It must be said that the "found footage" sub-genre of horror movies requires the audience to suspend disbelief a bit. The idea is clever - you're watching something that allegedly really happened, which gives the movie a bit of documentary-style credibility. But you have to accept that at some point in the movie, you're going to shout, "put down the darn camera!" It's surprising that the "Scream" franchise hasn't mocked this trope yet.
Either you can get past this, or you can't. If you can, the "Paranormal Activity" series should be on your must-see list. The first two movies tell the present-day stories of Kristi and Katie, two sisters whose pleasantly suburban lifestyles are ripped asunder by a sinister spectral force. In "Paranormal Activity 3," we return to 1988, where the sisters first meet the poltergeist who will terrify them and their families a few years down the road.
The movie sets the stage by showing grown-up Kristy and Katie rediscovering old videotapes from when they were children - a gift from recently departed Grandma. These tapes are later stolen in a scene all too familiar with fans of the first two films. The movie then switches to the videotapes.
Young Katie and Kristi are enjoying Katie's birthday party, and we also meet their mom Julie and her boyfriend Dennis. (Oddly, there's never any mention of the girls' biological father - where did he go . . . hmmm.) Dennis, conveniently for the movie's conceit, is a videographer, so naturally his response to every development is his life is to tape it. During the birthday video, we learn that Kristi has a close relationship with an imaginary friend, Toby.
Toby, as you might guess, turns out to be more than imaginary, and he quickly proves to be one scary, demanding guy. To avoid spoilers, that's it for the plot summary.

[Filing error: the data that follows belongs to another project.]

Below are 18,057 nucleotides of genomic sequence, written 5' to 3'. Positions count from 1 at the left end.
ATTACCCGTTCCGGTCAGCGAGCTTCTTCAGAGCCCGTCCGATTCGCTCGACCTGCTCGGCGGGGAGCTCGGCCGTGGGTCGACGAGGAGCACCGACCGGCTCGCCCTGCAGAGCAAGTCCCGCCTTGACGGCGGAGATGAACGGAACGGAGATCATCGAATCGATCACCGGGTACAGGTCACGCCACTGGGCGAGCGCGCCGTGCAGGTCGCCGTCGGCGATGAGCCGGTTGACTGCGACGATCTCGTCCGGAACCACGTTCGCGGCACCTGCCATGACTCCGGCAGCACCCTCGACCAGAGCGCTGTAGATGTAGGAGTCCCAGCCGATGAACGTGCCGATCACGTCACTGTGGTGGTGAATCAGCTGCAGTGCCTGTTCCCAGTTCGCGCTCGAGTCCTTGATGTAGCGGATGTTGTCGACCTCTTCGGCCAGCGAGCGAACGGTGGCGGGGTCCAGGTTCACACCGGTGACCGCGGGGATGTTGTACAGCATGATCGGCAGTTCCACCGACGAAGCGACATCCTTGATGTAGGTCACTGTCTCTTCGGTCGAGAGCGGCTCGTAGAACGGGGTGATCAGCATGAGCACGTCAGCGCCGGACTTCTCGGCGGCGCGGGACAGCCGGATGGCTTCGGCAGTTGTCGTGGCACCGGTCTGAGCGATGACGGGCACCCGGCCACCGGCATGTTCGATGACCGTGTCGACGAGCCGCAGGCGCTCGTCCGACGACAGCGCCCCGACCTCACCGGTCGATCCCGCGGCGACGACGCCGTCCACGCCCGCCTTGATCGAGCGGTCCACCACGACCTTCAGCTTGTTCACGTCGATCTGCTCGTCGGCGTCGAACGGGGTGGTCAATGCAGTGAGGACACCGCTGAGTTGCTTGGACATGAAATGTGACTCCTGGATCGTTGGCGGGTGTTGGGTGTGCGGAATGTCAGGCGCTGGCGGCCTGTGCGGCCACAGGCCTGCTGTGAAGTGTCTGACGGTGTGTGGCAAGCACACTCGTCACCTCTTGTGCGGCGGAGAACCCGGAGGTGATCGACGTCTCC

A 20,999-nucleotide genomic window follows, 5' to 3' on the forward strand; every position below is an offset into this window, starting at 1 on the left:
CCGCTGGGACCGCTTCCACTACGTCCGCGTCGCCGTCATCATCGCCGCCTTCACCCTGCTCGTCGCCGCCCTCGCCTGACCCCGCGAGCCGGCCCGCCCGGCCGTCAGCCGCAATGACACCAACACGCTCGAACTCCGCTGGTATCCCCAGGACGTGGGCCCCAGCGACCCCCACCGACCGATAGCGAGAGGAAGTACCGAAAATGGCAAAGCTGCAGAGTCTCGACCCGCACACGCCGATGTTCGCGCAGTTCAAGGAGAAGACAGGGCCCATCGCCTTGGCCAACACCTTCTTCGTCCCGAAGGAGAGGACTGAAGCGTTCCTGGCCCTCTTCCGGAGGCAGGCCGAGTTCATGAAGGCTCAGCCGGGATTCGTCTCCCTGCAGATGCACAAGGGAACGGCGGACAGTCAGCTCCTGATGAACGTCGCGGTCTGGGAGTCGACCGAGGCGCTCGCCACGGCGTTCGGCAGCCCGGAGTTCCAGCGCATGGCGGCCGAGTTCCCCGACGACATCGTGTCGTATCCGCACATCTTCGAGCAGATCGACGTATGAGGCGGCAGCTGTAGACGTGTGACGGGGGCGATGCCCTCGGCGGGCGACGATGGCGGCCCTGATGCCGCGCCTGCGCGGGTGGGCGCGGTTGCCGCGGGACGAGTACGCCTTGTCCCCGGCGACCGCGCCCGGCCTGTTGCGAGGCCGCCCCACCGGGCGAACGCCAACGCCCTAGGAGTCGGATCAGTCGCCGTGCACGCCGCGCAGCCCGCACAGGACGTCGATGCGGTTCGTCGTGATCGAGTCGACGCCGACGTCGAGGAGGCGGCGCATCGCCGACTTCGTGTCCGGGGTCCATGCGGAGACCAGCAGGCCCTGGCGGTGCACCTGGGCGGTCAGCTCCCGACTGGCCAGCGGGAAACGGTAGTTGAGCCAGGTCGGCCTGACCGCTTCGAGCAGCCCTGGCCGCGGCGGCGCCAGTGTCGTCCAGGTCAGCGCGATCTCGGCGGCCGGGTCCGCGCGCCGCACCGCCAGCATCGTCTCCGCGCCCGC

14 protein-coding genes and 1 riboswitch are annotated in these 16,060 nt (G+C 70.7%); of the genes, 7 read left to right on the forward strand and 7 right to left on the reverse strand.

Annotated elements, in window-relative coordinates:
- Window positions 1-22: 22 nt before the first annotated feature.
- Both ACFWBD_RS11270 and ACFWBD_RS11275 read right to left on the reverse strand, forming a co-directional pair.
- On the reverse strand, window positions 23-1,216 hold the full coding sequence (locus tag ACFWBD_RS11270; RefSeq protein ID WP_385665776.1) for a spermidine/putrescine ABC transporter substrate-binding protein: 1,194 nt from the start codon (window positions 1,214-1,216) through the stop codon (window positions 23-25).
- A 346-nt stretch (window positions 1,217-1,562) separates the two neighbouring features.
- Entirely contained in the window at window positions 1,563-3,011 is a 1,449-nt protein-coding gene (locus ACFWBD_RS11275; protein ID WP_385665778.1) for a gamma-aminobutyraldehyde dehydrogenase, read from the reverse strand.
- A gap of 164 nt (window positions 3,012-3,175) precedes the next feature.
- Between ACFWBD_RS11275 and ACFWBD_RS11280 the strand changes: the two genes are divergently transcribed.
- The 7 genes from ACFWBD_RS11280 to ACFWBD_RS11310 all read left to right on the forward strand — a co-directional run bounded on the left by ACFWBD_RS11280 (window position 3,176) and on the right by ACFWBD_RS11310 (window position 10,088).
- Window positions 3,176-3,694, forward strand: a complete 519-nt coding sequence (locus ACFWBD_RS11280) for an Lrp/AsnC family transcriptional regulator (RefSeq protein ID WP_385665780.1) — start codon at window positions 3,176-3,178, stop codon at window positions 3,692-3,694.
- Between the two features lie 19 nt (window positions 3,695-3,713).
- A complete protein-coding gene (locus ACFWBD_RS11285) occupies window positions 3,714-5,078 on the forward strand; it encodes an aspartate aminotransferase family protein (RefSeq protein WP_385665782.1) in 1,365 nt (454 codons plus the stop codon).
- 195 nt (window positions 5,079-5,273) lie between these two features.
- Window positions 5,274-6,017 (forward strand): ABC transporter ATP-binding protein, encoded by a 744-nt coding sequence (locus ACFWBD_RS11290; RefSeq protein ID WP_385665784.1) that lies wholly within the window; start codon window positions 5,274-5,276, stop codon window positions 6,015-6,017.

Directors Henry Joost and Ariel Schulman know how to make a found-footage movie. Tension builds nicely as we strain to watch a seemingly innocuous scene - are the bedsheets moving? How about the lamp? Perhaps the creepiest scenes (before the final 15 minutes, which are terrifying) come with their use of a video camera set up on an oscillating fan base so the camera slowly pans from one part of the house to another - the directors' clever use of the "that freaking thing wasn't there a few seconds ago" trick will have you looking over your own shoulder the next time you're all alone in the house and hear an unexplained noise.
For a third installment in a horror series, "Paranormal Activity 3" exceeds all expectations. A spooky film that builds to a truly frightening third act, "3" succeeds in deepening the story created by the first two installments without wearing out our interest - the filmmakers know that we're here to get scared, not to get a PhD-level understanding of Toby . . . and scare you they do. Terrific stuff.